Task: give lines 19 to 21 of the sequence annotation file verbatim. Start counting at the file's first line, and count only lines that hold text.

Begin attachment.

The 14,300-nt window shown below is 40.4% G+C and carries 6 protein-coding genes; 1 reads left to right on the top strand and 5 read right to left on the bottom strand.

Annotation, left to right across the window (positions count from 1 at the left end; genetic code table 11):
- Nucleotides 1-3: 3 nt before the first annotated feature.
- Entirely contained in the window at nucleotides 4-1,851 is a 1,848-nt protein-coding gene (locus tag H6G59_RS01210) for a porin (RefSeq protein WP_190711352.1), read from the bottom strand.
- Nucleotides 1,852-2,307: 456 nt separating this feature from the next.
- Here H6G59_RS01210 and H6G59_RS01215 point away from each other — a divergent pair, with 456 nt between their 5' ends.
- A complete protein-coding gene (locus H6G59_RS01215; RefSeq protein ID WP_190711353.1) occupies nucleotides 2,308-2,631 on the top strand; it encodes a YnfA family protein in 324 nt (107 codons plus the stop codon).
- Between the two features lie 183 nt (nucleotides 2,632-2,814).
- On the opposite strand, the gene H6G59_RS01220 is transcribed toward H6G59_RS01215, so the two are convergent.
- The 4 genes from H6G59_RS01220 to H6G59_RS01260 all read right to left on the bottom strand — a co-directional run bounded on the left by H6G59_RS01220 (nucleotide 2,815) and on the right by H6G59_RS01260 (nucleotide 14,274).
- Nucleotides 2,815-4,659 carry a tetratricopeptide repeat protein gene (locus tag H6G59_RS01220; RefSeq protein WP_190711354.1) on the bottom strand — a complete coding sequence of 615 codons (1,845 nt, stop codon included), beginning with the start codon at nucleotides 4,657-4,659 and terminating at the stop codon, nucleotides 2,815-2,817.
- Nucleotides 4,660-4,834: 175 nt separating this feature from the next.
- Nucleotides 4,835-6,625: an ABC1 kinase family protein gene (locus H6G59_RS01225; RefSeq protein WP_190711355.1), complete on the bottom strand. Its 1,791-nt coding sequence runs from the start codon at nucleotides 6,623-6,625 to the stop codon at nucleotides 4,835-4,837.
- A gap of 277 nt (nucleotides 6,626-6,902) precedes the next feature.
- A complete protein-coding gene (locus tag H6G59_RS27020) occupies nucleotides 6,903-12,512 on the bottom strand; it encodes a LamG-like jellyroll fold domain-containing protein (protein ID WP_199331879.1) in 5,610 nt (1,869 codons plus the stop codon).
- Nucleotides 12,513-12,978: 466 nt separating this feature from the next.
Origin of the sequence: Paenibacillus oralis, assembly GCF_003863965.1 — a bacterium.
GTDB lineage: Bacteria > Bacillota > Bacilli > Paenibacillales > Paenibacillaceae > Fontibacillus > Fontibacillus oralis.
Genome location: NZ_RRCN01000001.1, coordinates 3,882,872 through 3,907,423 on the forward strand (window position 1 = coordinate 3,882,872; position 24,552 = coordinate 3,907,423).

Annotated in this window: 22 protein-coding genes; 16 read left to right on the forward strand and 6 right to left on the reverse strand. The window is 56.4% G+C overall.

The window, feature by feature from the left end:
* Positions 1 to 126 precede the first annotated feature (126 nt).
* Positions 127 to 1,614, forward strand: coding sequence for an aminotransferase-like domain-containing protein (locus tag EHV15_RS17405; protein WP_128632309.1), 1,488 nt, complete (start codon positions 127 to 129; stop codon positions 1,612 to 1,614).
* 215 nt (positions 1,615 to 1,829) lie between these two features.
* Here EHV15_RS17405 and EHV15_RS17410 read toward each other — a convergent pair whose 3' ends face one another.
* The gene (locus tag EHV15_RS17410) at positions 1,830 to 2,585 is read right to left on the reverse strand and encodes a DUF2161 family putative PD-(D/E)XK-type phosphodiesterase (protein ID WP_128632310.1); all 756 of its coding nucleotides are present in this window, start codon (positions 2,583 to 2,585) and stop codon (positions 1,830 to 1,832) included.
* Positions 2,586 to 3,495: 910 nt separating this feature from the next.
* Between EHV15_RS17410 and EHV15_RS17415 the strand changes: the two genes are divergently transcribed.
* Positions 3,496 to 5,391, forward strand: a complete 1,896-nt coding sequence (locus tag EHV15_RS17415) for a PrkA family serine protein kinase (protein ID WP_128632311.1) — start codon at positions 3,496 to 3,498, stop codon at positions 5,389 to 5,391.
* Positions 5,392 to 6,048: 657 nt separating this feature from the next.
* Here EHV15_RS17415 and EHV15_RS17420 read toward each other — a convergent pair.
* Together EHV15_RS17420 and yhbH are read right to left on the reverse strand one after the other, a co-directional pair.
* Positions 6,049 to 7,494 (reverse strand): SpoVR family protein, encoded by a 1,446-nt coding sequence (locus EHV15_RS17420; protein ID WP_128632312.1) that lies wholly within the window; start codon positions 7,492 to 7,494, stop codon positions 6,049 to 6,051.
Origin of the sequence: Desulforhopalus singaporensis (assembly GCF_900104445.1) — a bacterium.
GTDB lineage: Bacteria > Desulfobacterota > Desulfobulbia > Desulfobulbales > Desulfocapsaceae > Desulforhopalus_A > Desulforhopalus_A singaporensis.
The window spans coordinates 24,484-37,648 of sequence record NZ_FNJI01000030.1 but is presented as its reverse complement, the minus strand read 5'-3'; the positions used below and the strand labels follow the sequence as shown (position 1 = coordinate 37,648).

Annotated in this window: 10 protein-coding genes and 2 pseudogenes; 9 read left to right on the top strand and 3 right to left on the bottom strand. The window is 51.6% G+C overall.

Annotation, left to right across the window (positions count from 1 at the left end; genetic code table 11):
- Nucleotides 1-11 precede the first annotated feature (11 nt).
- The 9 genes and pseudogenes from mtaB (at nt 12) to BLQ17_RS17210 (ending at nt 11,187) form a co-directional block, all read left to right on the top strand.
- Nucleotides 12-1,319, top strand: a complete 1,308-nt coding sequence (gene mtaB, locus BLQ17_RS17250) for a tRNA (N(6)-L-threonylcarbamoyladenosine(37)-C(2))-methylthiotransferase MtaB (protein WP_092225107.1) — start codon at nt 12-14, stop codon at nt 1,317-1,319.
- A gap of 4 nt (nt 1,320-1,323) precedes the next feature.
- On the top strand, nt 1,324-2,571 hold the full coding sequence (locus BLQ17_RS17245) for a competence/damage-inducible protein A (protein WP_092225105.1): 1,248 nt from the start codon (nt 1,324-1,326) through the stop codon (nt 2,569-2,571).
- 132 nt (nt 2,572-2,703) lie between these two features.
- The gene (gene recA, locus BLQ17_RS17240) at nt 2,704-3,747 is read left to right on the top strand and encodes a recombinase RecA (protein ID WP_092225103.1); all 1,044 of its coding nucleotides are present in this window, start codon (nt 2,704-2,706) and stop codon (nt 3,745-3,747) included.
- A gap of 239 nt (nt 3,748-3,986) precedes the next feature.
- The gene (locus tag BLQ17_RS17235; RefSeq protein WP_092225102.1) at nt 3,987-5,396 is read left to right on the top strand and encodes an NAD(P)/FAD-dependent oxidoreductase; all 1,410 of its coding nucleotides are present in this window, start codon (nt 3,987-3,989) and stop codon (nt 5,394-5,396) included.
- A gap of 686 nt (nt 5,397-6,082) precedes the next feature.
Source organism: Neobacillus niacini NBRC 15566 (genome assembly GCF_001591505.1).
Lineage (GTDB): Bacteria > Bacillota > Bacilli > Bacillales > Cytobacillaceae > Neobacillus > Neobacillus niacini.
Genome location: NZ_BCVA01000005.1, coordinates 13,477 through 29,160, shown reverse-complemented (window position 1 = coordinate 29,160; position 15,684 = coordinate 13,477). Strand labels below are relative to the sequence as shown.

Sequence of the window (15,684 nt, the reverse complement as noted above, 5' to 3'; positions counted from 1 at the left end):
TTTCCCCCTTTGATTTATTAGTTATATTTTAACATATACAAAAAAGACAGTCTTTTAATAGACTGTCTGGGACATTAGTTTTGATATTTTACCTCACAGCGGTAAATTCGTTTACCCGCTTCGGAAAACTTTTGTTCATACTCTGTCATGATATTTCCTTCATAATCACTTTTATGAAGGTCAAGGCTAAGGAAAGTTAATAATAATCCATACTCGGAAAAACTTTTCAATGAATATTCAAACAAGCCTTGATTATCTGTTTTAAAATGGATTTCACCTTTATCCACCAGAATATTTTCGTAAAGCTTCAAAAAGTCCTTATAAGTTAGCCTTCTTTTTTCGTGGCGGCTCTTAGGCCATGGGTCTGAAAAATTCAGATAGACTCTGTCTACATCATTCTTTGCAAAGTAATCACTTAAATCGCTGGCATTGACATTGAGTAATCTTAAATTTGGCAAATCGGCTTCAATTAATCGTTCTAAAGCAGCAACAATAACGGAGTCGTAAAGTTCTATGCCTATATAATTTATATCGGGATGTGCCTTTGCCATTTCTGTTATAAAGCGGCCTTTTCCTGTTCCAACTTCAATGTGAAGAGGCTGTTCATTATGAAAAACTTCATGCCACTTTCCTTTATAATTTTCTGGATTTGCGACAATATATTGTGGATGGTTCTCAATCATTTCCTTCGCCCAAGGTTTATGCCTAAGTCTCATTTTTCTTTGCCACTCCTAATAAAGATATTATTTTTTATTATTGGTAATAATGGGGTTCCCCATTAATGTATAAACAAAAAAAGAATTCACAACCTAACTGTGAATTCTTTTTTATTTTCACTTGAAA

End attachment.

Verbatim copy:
Genome location: NZ_RRCN01000001.1, coordinates 3,882,872 through 3,907,423 on the forward strand (window position 1 = coordinate 3,882,872; position 24,552 = coordinate 3,907,423).

Annotated in this window: 22 protein-coding genes; 16 read left to right on the forward strand and 6 right to left on the reverse strand. The window is 56.4% G+C overall.

The window, feature by feature from the left end: